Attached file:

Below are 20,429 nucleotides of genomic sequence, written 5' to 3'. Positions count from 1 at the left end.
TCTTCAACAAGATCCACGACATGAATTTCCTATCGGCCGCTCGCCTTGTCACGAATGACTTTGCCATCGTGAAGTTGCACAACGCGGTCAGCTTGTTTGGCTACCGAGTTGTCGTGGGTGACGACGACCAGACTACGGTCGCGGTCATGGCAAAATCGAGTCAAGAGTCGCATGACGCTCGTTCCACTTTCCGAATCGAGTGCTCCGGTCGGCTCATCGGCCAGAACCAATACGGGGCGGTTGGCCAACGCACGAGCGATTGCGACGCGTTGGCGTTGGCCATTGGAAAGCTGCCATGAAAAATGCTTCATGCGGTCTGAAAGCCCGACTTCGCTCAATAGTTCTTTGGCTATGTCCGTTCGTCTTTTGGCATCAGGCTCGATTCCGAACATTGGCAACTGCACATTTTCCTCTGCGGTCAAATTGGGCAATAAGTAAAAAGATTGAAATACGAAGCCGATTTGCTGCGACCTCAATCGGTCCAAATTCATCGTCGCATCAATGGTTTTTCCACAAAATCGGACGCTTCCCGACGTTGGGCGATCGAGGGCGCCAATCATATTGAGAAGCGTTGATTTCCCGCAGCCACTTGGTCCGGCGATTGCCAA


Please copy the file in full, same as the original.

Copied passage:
Below are 20,429 nucleotides of genomic sequence, written 5' to 3'. Positions count from 1 at the left end.
TCTTCAACAAGATCCACGACATGAATTTCCTATCGGCCGCTCGCCTTGTCACGAATGACTTTGCCATCGTGAAGTTGCACAACGCGGTCAGCTTGTTTGGCTACCGAGTTGTCGTGGGTGACGACGACCAGACTACGGTCGCGGTCATGGCAAAATCGAGTCAAGAGTCGCATGACGCTCGTTCCACTTTCCGAATCGAGTGCTCCGGTCGGCTCATCGGCCAGAACCAATACGGGGCGGTTGGCCAACGCACGAGCGATTGCGACGCGTTGGCGTTGGCCATTGGAAAGCTGCCATGAAAAATGCTTCATGCGGTCTGAAAGCCCGACTTCGCTCAATAGTTCTTTGGCTATGTCCGTTCGTCTTTTGGCATCAGGCTCGATTCCGAACATTGGCAACTGCACATTTTCCTCTGCGGTCAAATTGGGCAATAAGTAAAAAGATTGAAATACGAAGCCGATTTGCTGCGACCTCAATCGGTCCAAATTCATCGTCGCATCAATGGTTTTTCCACAAAATCGGACGCTTCCCGACGTTGGGCGATCGAGGGCGCCAATCATATTGAGAAGCGTTGATTTCCCGCAGCCACTTGGTCCGGCGATTGCCAA